Police stopped as many as 300 persons from participating in an LGBTI pride event called Polar Pride scheduled for January 29 in the town of Salekhard. On September 24, authorities briefly detained three individuals crossing the border back into Russia by bus following participation in a Norwegian gay pride event.
A homophobic campaign continued in state-controlled media in which officials, journalists, and others called LGBTI persons “perverts,” “sodomites,” and “abnormal” and conflated homosexuality with pedophilia.
LGBTI persons reported heightened societal stigma and discrimination, which some attributed to increasing official promotion of intolerance and homophobia. Activists asserted that the majority of LGBTI persons hid their sexual orientation or gender identity due to fear of losing their jobs or homes as well as the threat of violence. Medical practitioners reportedly continued to limit or deny LGBTI persons health services due to intolerance and prejudice. There were reports that high levels of employment discrimination against LGBTI persons persisted (see section 7.d.) and that LGBTI persons continued to seek asylum abroad due to the domestic environment.
During the year a chain of shops called Khleb i Sol (Bread and Salt), hung signs in their shop windows reading, “No Entry for [Slur Referring to LGBTI Persons].” In response to complaints from members of the public in the city of Perm about the sign, local police determined that there was no grounds for an investigation because they considered the slur to be a scientific term and thus inoffensive. According to press reports, on September 25, the Perm regional human rights ombudsman urged the local prosecutor’s office to investigate the matter.
Although the law allows transgender individuals to change their names and gender classifications on government documents, they faced difficulties doing so because the government had not established standard procedures and many civil registry offices denied their requests. When their documents failed to reflect their gender accurately, transgender persons often faced harassment by law enforcement officers and discrimination in accessing health care, education, housing, transportation, and employment.
There were some isolated positive developments during the year for the LGBTI community. In some instances courts found in favor of LGBTI persons seeking to exercise their human rights. According to Human Rights Watch, in December 2016 three men attacked and forced a transgender woman from Uzbekistan into a car where they gang-raped her. The perpetrators filmed it and extorted money from her by threatening to publish the video. In May a court in Murmansk found the men guilty of extortion with the use of violence and sentenced them to four years in prison. They were not charged with rape, but the court did recognize it as a hate crime on the basis of her gender identity.
On August 4, the Pervomayskiy District Court in Omsk ruled that a sport shop should pay Eduard Myra 30,000 rubles ($514) in compensation for denying him employment on the basis of his “feminine manner” and being “too well groomed,” which the company stated suggested he was part of the LGBTI community.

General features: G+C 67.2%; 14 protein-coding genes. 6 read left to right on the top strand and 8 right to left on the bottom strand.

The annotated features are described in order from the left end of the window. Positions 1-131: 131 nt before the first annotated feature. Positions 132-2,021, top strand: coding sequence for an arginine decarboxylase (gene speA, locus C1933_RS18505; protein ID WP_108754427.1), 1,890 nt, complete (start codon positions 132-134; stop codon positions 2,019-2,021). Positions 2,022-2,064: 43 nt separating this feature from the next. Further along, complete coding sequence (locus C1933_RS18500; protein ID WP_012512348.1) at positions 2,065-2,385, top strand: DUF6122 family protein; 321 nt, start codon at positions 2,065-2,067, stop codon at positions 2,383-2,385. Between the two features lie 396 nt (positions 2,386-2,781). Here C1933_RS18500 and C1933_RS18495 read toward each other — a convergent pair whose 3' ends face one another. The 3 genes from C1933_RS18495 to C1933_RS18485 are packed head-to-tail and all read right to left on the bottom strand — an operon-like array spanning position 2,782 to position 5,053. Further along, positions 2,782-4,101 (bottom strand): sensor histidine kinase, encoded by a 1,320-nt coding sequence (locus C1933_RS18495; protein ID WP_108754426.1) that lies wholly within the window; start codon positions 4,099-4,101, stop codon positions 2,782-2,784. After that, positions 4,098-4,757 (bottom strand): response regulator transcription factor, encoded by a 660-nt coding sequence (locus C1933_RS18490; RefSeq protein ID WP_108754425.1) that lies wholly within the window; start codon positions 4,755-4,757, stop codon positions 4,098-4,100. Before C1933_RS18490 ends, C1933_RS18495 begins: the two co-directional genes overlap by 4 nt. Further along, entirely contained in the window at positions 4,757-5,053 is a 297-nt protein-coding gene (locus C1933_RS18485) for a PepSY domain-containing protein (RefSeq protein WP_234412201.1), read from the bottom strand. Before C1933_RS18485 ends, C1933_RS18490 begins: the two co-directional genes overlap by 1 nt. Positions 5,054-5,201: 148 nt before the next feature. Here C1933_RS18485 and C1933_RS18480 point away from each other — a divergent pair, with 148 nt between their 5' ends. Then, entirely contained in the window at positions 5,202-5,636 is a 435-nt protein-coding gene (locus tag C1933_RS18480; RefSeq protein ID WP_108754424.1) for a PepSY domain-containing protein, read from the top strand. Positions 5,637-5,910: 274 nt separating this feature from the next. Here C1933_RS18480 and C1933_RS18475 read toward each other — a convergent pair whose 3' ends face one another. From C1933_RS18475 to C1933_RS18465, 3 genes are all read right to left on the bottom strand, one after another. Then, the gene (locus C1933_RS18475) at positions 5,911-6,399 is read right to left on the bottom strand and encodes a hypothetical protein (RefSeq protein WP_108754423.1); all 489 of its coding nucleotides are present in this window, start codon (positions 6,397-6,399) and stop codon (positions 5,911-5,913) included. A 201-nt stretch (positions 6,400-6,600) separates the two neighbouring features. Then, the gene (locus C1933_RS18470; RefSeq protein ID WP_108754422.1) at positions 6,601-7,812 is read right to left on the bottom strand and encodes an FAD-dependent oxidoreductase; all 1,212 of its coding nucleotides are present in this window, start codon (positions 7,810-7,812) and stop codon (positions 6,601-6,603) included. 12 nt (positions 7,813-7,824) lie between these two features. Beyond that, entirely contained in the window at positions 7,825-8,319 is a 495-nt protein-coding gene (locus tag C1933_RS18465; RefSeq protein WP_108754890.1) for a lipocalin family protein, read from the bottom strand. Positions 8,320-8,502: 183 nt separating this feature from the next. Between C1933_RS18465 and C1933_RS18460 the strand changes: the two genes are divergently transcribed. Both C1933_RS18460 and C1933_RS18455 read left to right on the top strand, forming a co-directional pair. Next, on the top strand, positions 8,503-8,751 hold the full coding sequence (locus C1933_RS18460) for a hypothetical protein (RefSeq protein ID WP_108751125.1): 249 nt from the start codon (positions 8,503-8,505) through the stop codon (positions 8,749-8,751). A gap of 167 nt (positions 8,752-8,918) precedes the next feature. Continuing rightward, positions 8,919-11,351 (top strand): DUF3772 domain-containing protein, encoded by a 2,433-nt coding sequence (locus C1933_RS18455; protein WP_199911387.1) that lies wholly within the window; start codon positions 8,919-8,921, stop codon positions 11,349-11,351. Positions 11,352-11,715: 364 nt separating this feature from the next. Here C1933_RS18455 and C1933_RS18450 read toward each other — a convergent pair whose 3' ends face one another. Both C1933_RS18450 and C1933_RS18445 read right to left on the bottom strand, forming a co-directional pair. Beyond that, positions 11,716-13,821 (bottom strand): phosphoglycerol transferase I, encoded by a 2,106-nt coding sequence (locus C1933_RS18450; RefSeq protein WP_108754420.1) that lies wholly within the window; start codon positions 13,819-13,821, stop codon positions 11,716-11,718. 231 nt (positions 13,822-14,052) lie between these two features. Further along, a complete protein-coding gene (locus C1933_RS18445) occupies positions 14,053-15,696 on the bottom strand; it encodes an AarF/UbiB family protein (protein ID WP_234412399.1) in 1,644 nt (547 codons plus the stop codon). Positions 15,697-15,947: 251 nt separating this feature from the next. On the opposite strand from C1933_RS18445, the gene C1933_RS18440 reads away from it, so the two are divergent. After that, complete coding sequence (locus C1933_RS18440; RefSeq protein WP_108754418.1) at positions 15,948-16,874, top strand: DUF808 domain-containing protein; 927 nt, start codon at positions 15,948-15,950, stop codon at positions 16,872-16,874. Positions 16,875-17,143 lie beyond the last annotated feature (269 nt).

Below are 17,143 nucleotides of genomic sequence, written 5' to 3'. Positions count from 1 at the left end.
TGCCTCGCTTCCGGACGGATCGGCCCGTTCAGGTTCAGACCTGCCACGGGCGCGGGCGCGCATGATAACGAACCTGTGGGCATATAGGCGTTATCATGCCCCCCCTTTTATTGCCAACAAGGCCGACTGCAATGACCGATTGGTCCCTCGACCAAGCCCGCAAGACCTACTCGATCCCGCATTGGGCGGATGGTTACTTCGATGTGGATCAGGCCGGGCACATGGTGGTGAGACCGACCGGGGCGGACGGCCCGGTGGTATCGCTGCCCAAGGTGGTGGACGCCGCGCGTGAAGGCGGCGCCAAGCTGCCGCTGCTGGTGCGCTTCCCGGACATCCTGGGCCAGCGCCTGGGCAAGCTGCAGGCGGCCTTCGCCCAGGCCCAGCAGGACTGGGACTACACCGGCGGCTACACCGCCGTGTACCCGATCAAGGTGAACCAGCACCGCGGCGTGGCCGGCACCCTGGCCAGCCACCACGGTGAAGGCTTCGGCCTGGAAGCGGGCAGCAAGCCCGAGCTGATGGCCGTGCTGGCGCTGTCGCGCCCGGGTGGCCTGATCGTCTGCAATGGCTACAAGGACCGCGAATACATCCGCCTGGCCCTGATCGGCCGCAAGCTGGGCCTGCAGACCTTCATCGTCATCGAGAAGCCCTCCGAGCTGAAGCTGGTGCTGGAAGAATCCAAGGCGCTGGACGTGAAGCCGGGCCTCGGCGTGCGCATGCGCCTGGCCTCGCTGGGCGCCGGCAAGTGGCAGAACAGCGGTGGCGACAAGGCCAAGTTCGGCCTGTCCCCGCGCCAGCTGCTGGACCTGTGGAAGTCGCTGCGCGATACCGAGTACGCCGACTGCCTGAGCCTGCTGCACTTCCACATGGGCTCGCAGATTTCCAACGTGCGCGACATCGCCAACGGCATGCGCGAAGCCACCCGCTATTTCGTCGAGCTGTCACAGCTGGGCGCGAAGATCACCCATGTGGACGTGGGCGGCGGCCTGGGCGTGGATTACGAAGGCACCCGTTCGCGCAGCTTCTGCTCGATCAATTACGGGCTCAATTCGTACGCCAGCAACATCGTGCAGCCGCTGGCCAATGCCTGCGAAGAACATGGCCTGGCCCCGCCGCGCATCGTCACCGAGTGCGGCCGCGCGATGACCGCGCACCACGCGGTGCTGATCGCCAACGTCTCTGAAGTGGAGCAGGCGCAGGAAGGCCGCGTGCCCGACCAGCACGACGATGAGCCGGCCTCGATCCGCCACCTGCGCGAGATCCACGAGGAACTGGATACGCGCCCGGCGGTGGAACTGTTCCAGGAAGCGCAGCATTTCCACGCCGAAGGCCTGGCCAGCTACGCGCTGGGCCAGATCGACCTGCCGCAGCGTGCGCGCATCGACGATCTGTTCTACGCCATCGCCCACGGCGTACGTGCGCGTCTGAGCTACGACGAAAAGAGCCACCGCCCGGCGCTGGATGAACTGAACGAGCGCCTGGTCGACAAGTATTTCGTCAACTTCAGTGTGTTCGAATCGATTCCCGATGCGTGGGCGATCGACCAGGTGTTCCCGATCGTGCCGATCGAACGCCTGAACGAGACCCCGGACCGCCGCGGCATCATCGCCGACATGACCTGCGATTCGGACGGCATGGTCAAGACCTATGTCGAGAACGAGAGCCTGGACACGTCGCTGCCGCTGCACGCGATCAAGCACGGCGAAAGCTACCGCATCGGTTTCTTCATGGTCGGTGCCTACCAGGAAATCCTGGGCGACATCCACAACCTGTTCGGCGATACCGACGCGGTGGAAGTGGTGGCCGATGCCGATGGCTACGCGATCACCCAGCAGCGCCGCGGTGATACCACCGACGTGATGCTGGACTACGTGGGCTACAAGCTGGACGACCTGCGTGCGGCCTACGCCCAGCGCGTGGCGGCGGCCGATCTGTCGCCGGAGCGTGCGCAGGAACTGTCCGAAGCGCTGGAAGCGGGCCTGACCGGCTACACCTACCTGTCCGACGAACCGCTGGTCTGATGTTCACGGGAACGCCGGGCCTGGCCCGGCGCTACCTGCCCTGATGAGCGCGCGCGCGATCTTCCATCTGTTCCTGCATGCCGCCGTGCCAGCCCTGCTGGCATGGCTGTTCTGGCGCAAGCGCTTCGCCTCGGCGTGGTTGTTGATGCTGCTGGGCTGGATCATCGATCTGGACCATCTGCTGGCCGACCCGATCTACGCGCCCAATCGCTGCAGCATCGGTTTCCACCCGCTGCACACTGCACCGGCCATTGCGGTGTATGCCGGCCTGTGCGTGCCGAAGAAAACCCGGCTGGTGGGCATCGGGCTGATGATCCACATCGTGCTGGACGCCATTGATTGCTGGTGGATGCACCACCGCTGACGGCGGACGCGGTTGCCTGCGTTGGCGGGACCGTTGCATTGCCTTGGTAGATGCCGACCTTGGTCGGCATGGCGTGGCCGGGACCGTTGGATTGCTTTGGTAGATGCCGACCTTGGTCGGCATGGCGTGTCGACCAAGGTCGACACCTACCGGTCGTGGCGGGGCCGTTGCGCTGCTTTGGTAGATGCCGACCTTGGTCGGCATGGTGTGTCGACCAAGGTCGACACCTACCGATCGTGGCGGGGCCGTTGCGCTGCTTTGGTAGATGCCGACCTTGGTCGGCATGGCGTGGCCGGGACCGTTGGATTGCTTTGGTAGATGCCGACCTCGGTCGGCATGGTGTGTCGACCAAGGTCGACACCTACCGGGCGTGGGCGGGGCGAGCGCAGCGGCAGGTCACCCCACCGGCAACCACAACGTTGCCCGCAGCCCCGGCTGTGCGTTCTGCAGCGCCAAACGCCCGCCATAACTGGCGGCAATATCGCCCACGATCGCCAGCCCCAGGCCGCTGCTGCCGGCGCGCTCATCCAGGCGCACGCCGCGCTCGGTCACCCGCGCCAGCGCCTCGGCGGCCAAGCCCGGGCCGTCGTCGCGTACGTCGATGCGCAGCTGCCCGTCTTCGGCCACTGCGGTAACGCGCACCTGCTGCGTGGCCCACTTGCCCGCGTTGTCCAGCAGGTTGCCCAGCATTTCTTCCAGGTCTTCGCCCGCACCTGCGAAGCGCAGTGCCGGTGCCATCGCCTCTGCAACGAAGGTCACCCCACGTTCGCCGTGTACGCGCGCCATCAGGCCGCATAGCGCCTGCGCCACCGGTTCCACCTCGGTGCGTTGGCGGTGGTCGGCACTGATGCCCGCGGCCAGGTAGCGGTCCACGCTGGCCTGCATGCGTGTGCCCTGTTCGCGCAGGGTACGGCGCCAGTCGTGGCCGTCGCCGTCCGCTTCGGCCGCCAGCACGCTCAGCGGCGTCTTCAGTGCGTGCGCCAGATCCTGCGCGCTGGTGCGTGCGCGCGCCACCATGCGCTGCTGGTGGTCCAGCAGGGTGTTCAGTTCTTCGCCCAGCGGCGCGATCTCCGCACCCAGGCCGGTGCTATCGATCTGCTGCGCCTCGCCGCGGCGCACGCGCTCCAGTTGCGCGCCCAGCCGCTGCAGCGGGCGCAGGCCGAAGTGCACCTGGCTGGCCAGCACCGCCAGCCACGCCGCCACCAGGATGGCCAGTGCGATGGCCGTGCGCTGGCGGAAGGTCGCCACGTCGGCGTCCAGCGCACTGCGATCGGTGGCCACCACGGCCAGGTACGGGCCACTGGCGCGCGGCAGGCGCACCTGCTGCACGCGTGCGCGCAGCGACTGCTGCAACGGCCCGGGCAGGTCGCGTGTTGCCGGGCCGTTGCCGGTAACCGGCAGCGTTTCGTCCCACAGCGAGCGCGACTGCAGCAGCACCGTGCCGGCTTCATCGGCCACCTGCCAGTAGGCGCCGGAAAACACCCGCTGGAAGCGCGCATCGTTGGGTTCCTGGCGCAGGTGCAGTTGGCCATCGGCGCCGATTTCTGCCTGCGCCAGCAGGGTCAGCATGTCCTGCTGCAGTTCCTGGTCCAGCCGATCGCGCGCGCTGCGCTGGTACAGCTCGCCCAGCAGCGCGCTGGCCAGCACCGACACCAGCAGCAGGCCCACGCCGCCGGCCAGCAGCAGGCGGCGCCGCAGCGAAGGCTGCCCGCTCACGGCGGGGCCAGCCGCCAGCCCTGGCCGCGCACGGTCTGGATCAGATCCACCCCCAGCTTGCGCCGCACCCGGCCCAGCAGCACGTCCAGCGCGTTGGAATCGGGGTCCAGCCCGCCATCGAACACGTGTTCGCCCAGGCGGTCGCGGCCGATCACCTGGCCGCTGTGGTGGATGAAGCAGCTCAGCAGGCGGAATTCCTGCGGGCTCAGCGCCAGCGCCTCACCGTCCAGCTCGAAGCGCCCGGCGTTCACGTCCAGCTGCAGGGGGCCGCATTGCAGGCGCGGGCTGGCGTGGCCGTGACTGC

HIV and AIDS Social Stigma
Persons with HIV/AIDS faced significant legal discrimination, growing informal stigma-based barriers, employment discrimination (see section 7.d.), and were prohibited from adopting children.
According to NGO activists, men who have sex with men were discouraged from seeking antiretroviral treatment, since treatment exposed the fact that these individuals had the virus, while sex workers were afraid to appear in the official system due to threats from law enforcement bodies. Economic migrants also concealed their HIV status and avoided treatment due to fear of deportation. By law foreign citizens who are HIV-positive may be deported. The law, however, bars the deportation of HIV-positive foreigners who have a Russian national or permanent resident spouse, child (including adopted children), or parents (including adoptive parents).
Prisoners with HIV/AIDS experienced regular abuse and denial of medical treatment. Prisoners with HIV were excluded from amendments to the criminal code adopted during the year that improved visitation opportunities for incarcerated parents.
Although the law provides for treatment of HIV-positive persons, drug shortages, legal barriers, and lack of funds caused large gaps in treatment. In June the Ministry of Health forbade the Federal AIDS Center in Moscow from dispensing antiretroviral drugs. The center served persons who could not get treatment at Moscow hospitals because they were living in Moscow without permanent registration.
The Ministry of Justice continued to designate HIV-related NGOs as foreign agents; at least two such groups were so designated during the year (see section 2.b., Freedom of Association).
Other Societal Violence or Discrimination
The lack of an internal passport often prevented homeless citizens from fully securing their legal rights and social services. Homeless persons faced barriers to obtaining legal documentation.